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|Yes, you are right
Written by Geri-Lynn
(5/15/2007 3:57 p.m.)
in consequence of the missive, Perhaps Geri-Lynn is referring to the line in chpt 22, penned by Tracy W
I've never thought that Charlotte was evil in her scheming, but the fact that she was contriving to win (secure) Mr. Collins out of her desire to not be a burden on her parents makes me think that perhaps she's concerned only for her own situation and happiness (or at least more concerned for herself) than she is about the feelings of the man she intends to marry.
This also stood out to me: "I see what you are feeling," replied Charlotte; "you must be surprised, very much surprised -- so lately as Mr. Collins was wishing to marry you. But when you have had time to think it all over, I hope you will be satisfied with what I have done. I am not romantic, you know; I never was. I ask only a comfortable home; and considering Mr. Collins's character, connexions, and situation in life, I am convinced that my chance of happiness with him is as fair as most people can boast on entering the marriage state."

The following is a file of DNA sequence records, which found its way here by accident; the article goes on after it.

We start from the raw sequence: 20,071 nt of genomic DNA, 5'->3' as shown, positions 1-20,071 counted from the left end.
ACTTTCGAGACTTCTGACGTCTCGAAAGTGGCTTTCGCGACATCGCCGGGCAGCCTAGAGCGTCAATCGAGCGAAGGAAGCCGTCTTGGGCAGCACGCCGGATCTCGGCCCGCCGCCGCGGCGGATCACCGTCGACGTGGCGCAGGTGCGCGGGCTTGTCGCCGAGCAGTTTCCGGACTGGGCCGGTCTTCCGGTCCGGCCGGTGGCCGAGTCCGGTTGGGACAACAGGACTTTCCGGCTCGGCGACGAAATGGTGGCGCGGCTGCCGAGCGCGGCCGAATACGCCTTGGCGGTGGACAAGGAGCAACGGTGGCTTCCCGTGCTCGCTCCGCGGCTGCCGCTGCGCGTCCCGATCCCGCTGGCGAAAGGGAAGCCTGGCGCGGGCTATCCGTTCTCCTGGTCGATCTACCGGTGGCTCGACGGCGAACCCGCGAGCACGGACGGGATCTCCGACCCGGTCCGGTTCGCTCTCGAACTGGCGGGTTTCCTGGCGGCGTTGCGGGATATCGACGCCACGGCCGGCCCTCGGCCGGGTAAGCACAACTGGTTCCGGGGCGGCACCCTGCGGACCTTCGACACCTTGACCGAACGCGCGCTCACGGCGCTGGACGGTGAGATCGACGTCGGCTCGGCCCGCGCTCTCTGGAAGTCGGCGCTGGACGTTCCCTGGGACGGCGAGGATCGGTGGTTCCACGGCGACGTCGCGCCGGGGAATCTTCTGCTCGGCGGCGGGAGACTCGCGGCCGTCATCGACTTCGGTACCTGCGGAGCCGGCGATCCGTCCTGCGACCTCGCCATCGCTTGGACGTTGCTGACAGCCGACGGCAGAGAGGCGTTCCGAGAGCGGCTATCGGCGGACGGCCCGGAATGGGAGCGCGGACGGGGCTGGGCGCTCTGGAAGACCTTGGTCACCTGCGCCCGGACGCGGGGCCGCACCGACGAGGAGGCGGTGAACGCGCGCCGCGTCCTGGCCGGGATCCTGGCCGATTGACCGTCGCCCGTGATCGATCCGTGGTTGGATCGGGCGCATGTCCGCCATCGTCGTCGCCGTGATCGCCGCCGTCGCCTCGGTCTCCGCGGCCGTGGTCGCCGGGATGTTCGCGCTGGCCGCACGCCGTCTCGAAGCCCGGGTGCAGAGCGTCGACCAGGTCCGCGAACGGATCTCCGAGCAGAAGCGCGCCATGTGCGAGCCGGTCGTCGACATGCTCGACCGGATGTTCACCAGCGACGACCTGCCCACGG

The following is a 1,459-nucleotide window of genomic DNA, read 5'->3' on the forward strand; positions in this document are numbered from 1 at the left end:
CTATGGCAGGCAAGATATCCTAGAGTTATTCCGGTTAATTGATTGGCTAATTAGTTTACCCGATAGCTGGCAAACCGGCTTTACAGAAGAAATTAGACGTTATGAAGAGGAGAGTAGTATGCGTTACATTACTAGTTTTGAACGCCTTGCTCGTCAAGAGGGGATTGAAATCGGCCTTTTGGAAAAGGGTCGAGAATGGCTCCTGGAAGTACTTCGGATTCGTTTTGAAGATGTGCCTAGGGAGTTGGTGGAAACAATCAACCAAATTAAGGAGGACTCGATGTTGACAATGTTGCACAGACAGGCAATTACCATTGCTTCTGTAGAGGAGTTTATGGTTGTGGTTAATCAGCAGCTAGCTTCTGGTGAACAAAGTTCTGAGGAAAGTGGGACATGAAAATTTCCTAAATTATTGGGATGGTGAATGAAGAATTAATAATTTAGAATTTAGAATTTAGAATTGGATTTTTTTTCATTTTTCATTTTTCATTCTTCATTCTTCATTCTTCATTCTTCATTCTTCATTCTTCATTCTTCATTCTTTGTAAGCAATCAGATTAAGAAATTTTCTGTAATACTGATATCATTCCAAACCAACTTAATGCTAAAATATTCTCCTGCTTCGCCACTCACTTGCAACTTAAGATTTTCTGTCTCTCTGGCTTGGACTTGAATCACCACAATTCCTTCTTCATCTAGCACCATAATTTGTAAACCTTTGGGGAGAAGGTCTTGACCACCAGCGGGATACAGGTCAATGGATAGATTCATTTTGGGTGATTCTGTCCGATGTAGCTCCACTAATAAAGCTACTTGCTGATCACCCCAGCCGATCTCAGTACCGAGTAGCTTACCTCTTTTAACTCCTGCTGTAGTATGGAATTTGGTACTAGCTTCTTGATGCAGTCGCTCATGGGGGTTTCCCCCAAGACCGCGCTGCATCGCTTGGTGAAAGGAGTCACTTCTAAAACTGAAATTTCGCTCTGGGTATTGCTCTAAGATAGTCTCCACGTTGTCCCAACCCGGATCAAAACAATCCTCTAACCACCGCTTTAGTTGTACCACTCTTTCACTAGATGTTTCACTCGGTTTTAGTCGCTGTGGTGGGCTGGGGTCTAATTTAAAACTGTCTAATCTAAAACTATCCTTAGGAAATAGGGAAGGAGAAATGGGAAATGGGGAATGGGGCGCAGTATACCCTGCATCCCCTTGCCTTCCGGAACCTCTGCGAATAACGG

Her focus is definitely not on romance here, rather, she looks to satisfly her own creature comforts and secure her future. Mr. Collins is merely a means to an end.
But, perhaps I am too hard on Charlotte here. I always thought she meekly hooked up with Mr. Collins and that it was a good thing because we didn't want poor Charlotte to end up a lonely old maid. Now I'm beginning to wonder if perhaps I need not have feared for Charlotte at all because she had a plan (scheme) of her own to prevent that -- and she certainly pulled it off! :-)
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